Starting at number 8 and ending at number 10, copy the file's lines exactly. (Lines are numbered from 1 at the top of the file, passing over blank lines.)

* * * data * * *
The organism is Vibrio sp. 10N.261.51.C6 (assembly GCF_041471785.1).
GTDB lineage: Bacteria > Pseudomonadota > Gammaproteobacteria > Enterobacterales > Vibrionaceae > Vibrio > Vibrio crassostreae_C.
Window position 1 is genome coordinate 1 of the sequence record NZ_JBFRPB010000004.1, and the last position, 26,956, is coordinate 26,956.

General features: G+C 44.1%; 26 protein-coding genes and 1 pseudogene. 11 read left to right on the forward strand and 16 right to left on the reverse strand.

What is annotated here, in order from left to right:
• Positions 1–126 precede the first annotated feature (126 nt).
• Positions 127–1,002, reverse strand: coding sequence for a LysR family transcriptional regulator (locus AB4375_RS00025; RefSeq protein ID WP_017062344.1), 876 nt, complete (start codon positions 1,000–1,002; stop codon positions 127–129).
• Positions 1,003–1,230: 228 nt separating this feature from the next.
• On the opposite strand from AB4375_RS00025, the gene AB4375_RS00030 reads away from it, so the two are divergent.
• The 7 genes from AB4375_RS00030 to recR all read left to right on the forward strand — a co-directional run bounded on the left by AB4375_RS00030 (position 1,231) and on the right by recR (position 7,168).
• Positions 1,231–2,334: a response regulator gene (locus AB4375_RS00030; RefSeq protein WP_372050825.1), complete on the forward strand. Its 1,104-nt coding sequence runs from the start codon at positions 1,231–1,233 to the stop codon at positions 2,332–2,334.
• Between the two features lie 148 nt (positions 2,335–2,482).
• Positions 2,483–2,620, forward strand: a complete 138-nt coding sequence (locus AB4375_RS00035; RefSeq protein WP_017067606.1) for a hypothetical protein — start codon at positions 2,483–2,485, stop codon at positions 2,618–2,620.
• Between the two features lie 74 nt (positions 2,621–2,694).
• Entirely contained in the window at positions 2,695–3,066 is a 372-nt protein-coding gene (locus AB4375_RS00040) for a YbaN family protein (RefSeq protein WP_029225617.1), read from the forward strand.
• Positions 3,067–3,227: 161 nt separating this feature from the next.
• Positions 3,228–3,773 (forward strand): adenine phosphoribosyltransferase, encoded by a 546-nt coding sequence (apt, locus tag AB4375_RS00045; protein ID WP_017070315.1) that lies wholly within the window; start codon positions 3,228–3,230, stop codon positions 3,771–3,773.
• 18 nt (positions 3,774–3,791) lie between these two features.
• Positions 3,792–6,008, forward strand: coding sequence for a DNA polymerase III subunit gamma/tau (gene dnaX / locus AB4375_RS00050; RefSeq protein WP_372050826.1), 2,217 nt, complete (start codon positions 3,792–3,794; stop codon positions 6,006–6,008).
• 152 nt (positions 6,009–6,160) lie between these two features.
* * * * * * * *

• Positions 1,003–1,230: 228 nt separating this feature from the next.
• On the opposite strand from AB4375_RS00025, the gene AB4375_RS00030 reads away from it, so the two are divergent.
• The 7 genes from AB4375_RS00030 to recR all read left to right on the forward strand — a co-directional run bounded on the left by AB4375_RS00030 (position 1,231) and on the right by recR (position 7,168).